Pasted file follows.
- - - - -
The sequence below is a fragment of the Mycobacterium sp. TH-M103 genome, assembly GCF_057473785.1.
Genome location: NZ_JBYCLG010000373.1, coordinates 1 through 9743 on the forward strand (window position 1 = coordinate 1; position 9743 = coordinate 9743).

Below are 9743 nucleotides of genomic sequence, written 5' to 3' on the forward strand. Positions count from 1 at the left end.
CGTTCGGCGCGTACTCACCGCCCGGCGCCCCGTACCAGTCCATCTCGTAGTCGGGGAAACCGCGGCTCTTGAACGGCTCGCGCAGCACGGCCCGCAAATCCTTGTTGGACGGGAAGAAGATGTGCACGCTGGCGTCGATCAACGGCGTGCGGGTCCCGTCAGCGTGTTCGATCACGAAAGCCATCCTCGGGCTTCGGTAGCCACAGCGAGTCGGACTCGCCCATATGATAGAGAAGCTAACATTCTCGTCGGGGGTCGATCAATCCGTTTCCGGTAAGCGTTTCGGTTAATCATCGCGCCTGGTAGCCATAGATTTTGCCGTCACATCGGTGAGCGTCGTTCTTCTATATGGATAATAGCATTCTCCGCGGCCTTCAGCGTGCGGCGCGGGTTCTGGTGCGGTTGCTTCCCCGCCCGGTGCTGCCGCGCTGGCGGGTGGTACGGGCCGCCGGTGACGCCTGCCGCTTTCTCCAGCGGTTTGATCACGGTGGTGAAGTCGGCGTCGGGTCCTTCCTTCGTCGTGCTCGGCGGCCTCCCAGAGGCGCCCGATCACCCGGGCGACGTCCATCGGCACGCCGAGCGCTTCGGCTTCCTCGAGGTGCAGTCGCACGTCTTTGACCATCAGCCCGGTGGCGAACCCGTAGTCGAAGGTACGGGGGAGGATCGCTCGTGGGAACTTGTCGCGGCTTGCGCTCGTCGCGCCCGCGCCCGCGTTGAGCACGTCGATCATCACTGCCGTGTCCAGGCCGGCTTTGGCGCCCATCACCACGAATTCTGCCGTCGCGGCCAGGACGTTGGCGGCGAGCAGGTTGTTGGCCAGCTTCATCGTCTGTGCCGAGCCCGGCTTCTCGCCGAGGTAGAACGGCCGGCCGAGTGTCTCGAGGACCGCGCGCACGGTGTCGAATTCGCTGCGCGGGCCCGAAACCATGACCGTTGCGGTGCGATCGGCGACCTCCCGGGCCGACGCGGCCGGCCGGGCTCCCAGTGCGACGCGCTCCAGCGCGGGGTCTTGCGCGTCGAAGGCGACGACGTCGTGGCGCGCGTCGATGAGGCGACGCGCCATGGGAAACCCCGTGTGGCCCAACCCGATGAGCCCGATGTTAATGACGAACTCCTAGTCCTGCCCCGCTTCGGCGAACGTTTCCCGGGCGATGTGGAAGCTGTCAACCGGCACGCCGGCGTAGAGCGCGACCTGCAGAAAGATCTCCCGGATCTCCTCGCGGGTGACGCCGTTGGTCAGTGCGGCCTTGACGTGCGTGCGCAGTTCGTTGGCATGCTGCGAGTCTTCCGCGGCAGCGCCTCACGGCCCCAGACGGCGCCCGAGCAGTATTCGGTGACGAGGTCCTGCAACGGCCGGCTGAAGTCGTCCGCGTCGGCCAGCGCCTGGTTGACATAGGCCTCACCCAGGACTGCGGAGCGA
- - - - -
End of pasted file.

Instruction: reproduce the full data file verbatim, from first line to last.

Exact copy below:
The sequence below is a fragment of the Mycobacterium sp. TH-M103 genome, assembly GCF_057473785.1.
Genome location: NZ_JBYCLG010000373.1, coordinates 1 through 9743 on the forward strand (window position 1 = coordinate 1; position 9743 = coordinate 9743).

Below are 9743 nucleotides of genomic sequence, written 5' to 3' on the forward strand. Positions count from 1 at the left end.
CGTTCGGCGCGTACTCACCGCCCGGCGCCCCGTACCAGTCCATCTCGTAGTCGGGGAAACCGCGGCTCTTGAACGGCTCGCGCAGCACGGCCCGCAAATCCTTGTTGGACGGGAAGAAGATGTGCACGCTGGCGTCGATCAACGGCGTGCGGGTCCCGTCAGCGTGTTCGATCACGAAAGCCATCCTCGGGCTTCGGTAGCCACAGCGAGTCGGACTCGCCCATATGATAGAGAAGCTAACATTCTCGTCGGGGGTCGATCAATCCGTTTCCGGTAAGCGTTTCGGTTAATCATCGCGCCTGGTAGCCATAGATTTTGCCGTCACATCGGTGAGCGTCGTTCTTCTATATGGATAATAGCATTCTCCGCGGCCTTCAGCGTGCGGCGCGGGTTCTGGTGCGGTTGCTTCCCCGCCCGGTGCTGCCGCGCTGGCGGGTGGTACGGGCCGCCGGTGACGCCTGCCGCTTTCTCCAGCGGTTTGATCACGGTGGTGAAGTCGGCGTCGGGTCCTTCCTTCGTCGTGCTCGGCGGCCTCCCAGAGGCGCCCGATCACCCGGGCGACGTCCATCGGCACGCCGAGCGCTTCGGCTTCCTCGAGGTGCAGTCGCACGTCTTTGACCATCAGCCCGGTGGCGAACCCGTAGTCGAAGGTACGGGGGAGGATCGCTCGTGGGAACTTGTCGCGGCTTGCGCTCGTCGCGCCCGCGCCCGCGTTGAGCACGTCGATCATCACTGCCGTGTCCAGGCCGGCTTTGGCGCCCATCACCACGAATTCTGCCGTCGCGGCCAGGACGTTGGCGGCGAGCAGGTTGTTGGCCAGCTTCATCGTCTGTGCCGAGCCCGGCTTCTCGCCGAGGTAGAACGGCCGGCCGAGTGTCTCGAGGACCGCGCGCACGGTGTCGAATTCGCTGCGCGGGCCCGAAACCATGACCGTTGCGGTGCGATCGGCGACCTCCCGGGCCGACGCGGCCGGCCGGGCTCCCAGTGCGACGCGCTCCAGCGCGGGGTCTTGCGCGTCGAAGGCGACGACGTCGTGGCGCGCGTCGATGAGGCGACGCGCCATGGGAAACCCCGTGTGGCCCAACCCGATGAGCCCGATGTTAATGACGAACTCCTAGTCCTGCCCCGCTTCGGCGAACGTTTCCCGGGCGATGTGGAAGCTGTCAACCGGCACGCCGGCGTAGAGCGCGACCTGCAGAAAGATCTCCCGGATCTCCTCGCGGGTGACGCCGTTGGTCAGTGCGGCCTTGACGTGCGTGCGCAGTTCGTTGGCATGCTGCGAGTCTTCCGCGGCAGCGCCTCACGGCCCCAGACGGCGCCCGAGCAGTATTCGGTGACGAGGTCCTGCAACGGCCGGCTGAAGTCGTCCGCGTCGGCCAGCGCCTGGTTGACATAGGCCTCACCCAGGACTGCGGAGCGA